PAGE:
The lockdown delivery bonanza has resulted in disused railway arches and industrial units becoming home to some of the UK’s fastest-growing startups as “dark” stores and kitchens spread across the country.

Now awash with venture capital but deprived of stay-at-home restrictions, the pioneers of “quick commerce” are aiming to change the way we shop and eat for good.

Dark stores and kitchens do not serve customers in person, meaning operators can make savings on staff, rent and operational costs.

“We’re essentially a team of chefs in the kitchen,” says Jonny Boud, founder of Kitchen Ventures. “We don’t have managers or front of house and bar staff.”

He says the beauty of dark kitchens is the ability to service customers who want different cuisines, “so out of one kitchen, we can cook multiple things”.

Deliveroo's dark kitchens under a railway line in Blackwall, east London, in the shadow of Canary Wharf's office towers

Credit: Martin Godwin/ Guardian/ eyevine

Boud says this makes them attractive to young entrepreneurs “looking to get into the game without having to go through the lengthy and expensive process of taking an actual bricks-and-mortar location.”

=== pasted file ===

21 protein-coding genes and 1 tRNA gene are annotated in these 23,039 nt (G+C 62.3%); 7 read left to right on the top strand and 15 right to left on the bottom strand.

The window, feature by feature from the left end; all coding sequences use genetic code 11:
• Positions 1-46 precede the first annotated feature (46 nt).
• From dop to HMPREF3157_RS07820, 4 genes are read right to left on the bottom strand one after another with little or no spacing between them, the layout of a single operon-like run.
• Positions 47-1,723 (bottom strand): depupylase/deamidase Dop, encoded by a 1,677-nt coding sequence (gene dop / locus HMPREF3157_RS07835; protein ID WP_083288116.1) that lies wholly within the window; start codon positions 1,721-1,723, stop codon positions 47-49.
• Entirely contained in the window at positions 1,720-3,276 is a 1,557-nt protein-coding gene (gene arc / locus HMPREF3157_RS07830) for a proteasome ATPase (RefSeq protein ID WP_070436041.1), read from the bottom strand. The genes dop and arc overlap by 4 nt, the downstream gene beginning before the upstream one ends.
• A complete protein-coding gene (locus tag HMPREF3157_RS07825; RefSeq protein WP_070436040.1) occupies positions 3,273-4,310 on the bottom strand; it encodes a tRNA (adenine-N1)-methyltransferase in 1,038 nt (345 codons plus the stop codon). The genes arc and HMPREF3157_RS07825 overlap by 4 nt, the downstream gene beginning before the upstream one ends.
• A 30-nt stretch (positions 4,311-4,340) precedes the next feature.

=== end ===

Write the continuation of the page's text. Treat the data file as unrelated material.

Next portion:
He has first-hand experience of the more traditional process through running Rum Kitchen, a Caribbean restaurant chain, and the Italian restaurant Passo, which he describes as “a lot of fun, but also time consuming and heavily capital intensive”.

Adding to the affordability of dark kitchens is the lower rent they demand, with no client face-time meaning “it doesn’t matter whether you’re on the high street or two streets down”.

Boud says this makes the concept very scalable: “You’re not always fighting for prime locations in order to expand your business”. Kitchen Ventures plans to expand to four new destinations by the end of the year, including Brighton and Birmingham.

Choosing the right spot is also vital for on-demand grocery delivery firms, whose business model depends on being able to transport goods from a dark store to customers’ homes in minutes.

Dark stores need to be tailored not just to a country or city, but to a “particular neighbourhood”, says Turancan Salur, general manager of Getir UK, “because the weather, demographics, logistics and demands of each one is quite different”.